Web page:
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Politicians use McVeigh to win support for executions
The real face of America's killing machine

TENS OF thousands of people are expected to descend on Terre Haute, Ind., May 16 for a sick spectacle--the U.S. government's execution of Timothy McVeigh for the 1995 Oklahoma City bombing.

The media are already planning round-the-clock coverage. And in April, Attorney General John Ashcroft agreed to allow the execution to be shown on closed-circuit television in Oklahoma City--to an audience of hundreds of survivors and victims' family members.

This circus atmosphere is disgusting enough. But there's more at stake.

Politicians like Ashcroft want to use McVeigh's execution to rehabilitate the death penalty--after all the mounting evidence of its cruel injustices.

Yet as ALAN MAASS reports, the politicians will have a harder time than they expect--because the real face of the death penalty has been steadily exposed.

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DONALD PARADIS walked free in April after more than two decades behind bars in Idaho prisons, most of the time spent on death row.

Paradis was the victim of an ambitious prosecutor and a crackpot "expert" witness who was once fired from his job as a medical examiner after he was accused of selling human tissue for profit and collecting blood from autopsies to fertilize his garden.

Paradis couldn't afford a lawyer. So he got stuck with a court-appointed attorney who had never tried a felony case or even appeared before a jury. Incredibly, the lawyer was a working cop for the Coeur D'Alene Police Department--while he defended a man on trial for murder in Coeur D'Alene.

And it still took two decades to stop the state of Idaho from killing Donald Paradis.

But when Paradis walked free in April, the mainstream media barely noticed. They were too busy hyping John Ashcroft's decision to televise the McVeigh execution.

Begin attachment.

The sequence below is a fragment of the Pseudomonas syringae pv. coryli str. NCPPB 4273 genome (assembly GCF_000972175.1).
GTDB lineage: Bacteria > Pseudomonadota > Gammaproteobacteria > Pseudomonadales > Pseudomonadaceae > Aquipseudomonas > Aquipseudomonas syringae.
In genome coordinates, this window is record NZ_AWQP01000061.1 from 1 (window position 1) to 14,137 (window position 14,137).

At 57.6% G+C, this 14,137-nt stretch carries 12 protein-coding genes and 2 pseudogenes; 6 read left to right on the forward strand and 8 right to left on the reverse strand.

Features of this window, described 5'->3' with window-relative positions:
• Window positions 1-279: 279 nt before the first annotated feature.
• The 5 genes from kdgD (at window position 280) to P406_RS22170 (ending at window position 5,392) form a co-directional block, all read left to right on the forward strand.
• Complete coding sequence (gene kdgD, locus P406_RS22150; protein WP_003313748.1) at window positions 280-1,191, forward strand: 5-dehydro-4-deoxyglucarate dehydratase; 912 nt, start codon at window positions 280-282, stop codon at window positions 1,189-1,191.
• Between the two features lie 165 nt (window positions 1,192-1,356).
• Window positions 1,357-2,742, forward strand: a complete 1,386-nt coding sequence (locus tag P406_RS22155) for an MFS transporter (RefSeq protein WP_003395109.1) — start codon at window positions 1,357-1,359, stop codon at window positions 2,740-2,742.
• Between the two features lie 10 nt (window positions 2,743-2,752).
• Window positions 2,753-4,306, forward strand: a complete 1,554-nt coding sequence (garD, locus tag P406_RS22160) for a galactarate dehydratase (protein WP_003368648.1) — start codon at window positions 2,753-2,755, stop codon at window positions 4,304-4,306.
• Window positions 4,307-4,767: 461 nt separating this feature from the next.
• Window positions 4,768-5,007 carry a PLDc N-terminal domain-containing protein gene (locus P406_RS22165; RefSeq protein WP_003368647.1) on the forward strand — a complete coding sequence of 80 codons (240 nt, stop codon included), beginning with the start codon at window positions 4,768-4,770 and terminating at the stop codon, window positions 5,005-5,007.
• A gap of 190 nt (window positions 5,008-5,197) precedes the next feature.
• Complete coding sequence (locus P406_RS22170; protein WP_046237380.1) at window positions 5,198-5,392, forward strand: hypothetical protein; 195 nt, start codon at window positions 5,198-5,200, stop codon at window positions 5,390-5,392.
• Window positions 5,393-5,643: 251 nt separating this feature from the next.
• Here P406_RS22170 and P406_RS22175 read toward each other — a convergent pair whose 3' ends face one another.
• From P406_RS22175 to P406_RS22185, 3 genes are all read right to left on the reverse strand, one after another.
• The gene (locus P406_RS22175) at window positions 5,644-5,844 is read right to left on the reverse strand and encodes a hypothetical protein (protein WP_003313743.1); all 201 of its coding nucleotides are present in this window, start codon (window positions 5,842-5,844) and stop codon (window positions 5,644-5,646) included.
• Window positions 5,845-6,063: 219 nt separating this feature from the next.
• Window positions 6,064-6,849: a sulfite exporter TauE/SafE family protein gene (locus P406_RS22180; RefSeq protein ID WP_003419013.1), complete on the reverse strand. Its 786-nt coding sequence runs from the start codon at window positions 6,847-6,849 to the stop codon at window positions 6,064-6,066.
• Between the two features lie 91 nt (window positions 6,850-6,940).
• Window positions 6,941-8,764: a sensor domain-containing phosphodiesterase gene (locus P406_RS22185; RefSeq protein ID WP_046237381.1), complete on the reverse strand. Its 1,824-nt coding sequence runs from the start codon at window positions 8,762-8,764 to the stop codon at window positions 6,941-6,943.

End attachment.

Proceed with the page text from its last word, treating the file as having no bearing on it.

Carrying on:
Yet Donald Paradis' case is so much more typical of what takes place in America's broken death penalty system. In fact, though the McVeigh execution has grabbed the headlines, the real face of the death penalty has been steadily exposed, thanks to mounting pressure from opponents and a string of recent court decisions.

Days after Paradis was freed, the U.S. Supreme Court stopped the execution of a Virginia man whose original trial lawyer had represented the murder victim a few days before he was killed.

Such cases highlight the fact that, as Stephen Bright of the Southern Center for Human Rights puts it, death row prisoners get the death penalty "not for the worst crime but for the worst lawyer."

But don't take Bright's word. Ask U.S. Supreme Court Justice Ruth Bader Ginsburg.

"People who are well represented at trial do not get the death penalty," Ginsburg said in April. "I have yet to see a death case among the dozens coming to the Supreme Court on eve-of-execution stay applications in which the defendant was well represented at trial."

The decision to hear the Virginia case was the Supreme Court's second major death penalty decision in less than a month. In March, the justices decided to take up a case in which they will decide whether executing the mentally handicapped is "cruel and unusual punishment."

Taken together, the Washington Post wrote, the two actions show "that public concern over the fairness of the death penalty may be permeating to the high court."

The same pressure is being felt by elected lawmakers. In Massachusetts, state legislators defeated the third attempt in five years to bring back the death penalty in March.

And in Maryland, a proposal for a moratorium on executions was only stopped by a last-second filibuster by a racist state senator. But within days, the Maryland Court of Appeals imposed a temporary halt on executions while it decides whether the state's death penalty law is constitutional.

The movement for a moratorium is even being felt in Texas--the heart of the death penalty system--where a proposal for a referendum on halting executions recently cleared a state Senate committee.

That legislation came after revelations that seven Black and Hispanic men landed on death row mostly because of testimony from a psychiatrist who claimed that they were more prone to violence because of their race.